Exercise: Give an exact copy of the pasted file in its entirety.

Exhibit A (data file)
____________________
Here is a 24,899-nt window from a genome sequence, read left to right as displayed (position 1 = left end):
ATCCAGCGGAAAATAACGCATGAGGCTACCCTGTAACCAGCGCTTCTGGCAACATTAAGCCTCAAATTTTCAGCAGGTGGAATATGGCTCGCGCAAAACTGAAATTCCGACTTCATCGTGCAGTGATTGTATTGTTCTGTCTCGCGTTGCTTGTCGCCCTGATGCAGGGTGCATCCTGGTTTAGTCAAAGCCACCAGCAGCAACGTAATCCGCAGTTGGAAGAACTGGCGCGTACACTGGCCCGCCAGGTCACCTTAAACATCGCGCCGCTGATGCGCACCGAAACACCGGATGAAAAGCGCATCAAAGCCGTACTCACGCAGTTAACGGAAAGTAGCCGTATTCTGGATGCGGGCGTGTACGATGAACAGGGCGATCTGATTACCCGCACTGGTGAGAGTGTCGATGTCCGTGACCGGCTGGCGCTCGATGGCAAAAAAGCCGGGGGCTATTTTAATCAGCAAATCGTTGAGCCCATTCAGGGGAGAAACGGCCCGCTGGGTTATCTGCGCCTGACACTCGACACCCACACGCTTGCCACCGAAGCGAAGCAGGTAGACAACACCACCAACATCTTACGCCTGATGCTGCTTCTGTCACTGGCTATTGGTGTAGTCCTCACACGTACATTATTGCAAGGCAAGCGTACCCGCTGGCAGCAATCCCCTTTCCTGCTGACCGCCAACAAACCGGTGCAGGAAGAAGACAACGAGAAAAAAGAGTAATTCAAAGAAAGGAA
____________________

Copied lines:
Here is a 24,899-nt window from a genome sequence, read left to right as displayed (position 1 = left end):
ATCCAGCGGAAAATAACGCATGAGGCTACCCTGTAACCAGCGCTTCTGGCAACATTAAGCCTCAAATTTTCAGCAGGTGGAATATGGCTCGCGCAAAACTGAAATTCCGACTTCATCGTGCAGTGATTGTATTGTTCTGTCTCGCGTTGCTTGTCGCCCTGATGCAGGGTGCATCCTGGTTTAGTCAAAGCCACCAGCAGCAACGTAATCCGCAGTTGGAAGAACTGGCGCGTACACTGGCCCGCCAGGTCACCTTAAACATCGCGCCGCTGATGCGCACCGAAACACCGGATGAAAAGCGCATCAAAGCCGTACTCACGCAGTTAACGGAAAGTAGCCGTATTCTGGATGCGGGCGTGTACGATGAACAGGGCGATCTGATTACCCGCACTGGTGAGAGTGTCGATGTCCGTGACCGGCTGGCGCTCGATGGCAAAAAAGCCGGGGGCTATTTTAATCAGCAAATCGTTGAGCCCATTCAGGGGAGAAACGGCCCGCTGGGTTATCTGCGCCTGACACTCGACACCCACACGCTTGCCACCGAAGCGAAGCAGGTAGACAACACCACCAACATCTTACGCCTGATGCTGCTTCTGTCACTGGCTATTGGTGTAGTCCTCACACGTACATTATTGCAAGGCAAGCGTACCCGCTGGCAGCAATCCCCTTTCCTGCTGACCGCCAACAAACCGGTGCAGGAAGAAGACAACGAGAAAAAAGAGTAATTCAAAGAAAGGAA